Gregory Peck, the low-key, suavely charming leading man of 1940s and 1950s Hollywood, died at his home in Los Angeles yesterday. He was 87.
In a film career that spanned almost 50 years, Peck wheedled out the secrets of Ingrid Bergman's psychiatric clinic in Spellbound (1945), charmed Audrey Hepburn in Roman Holiday (1953) and played the provincial lawyer Atticus Finch in To Kill A Mockingbird (1962), a role that garnered him his sole Academy Award.
Peck had a greater range than his amiable demeanour suggested, and he ended up playing everyone from Captain Ahab in John Huston's adaptation of Moby Dick (1956) to Josef Mengele, the Nazi death camp doctor in The Boys from Brazil (1978). He was one of a crop of actors that bridged the gap between the golden age of the Hollywood studios in the 1930s and 1940s, and the new young Hollywood of Coppola and Scorsese in the 1960s and 1970s.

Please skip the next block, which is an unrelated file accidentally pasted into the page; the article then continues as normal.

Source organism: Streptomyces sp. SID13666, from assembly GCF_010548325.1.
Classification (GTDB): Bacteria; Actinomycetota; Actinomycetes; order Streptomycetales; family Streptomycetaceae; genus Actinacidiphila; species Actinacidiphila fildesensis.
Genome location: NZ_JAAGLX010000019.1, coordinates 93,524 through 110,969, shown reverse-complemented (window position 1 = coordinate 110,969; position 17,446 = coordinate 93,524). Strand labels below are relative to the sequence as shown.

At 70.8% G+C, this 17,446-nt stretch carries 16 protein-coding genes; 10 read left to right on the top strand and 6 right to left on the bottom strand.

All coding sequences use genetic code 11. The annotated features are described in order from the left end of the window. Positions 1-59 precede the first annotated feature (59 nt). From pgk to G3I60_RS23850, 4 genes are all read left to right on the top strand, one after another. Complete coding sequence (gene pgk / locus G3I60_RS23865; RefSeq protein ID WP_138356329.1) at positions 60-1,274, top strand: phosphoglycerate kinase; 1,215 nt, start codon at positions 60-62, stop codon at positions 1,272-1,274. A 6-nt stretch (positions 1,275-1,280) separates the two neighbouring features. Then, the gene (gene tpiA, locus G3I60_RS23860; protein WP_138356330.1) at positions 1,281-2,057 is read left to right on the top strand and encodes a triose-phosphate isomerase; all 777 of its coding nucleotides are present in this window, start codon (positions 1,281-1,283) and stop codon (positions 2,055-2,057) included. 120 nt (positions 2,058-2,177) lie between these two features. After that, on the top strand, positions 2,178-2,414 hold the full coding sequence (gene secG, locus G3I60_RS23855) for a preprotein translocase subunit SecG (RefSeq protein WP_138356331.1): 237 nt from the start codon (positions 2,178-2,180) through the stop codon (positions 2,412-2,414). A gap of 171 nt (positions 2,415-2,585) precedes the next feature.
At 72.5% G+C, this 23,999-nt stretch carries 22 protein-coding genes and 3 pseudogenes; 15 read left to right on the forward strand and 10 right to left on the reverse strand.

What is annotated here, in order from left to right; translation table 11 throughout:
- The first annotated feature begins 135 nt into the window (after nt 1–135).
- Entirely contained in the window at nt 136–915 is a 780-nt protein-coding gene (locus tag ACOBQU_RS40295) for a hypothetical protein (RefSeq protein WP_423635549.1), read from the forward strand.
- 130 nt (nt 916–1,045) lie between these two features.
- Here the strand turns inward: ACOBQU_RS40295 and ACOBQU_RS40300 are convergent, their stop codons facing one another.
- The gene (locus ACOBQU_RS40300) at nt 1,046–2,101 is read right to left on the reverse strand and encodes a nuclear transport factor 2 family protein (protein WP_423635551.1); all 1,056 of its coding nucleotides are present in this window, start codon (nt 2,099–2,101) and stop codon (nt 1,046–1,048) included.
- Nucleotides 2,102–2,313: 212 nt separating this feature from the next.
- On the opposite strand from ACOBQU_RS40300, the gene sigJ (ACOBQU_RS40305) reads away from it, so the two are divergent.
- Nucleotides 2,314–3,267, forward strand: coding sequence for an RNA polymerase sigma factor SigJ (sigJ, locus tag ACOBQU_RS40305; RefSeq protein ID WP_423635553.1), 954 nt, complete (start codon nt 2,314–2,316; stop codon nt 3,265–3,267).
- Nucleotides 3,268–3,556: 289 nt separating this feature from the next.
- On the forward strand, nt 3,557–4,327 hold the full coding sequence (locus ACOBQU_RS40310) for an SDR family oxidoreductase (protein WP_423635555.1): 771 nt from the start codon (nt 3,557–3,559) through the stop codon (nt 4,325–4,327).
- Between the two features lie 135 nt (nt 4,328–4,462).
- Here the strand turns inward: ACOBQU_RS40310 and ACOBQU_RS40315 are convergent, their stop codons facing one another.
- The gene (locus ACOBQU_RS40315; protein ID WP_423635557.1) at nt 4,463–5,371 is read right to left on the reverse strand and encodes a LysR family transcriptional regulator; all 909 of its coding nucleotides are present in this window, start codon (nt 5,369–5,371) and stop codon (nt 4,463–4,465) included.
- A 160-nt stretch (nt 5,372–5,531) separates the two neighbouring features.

His personal life was uneventful by Hollywood standards: after an early divorce, he remained married to Veronique Passani for 49 years. He died peacefully with his wife holding his hand.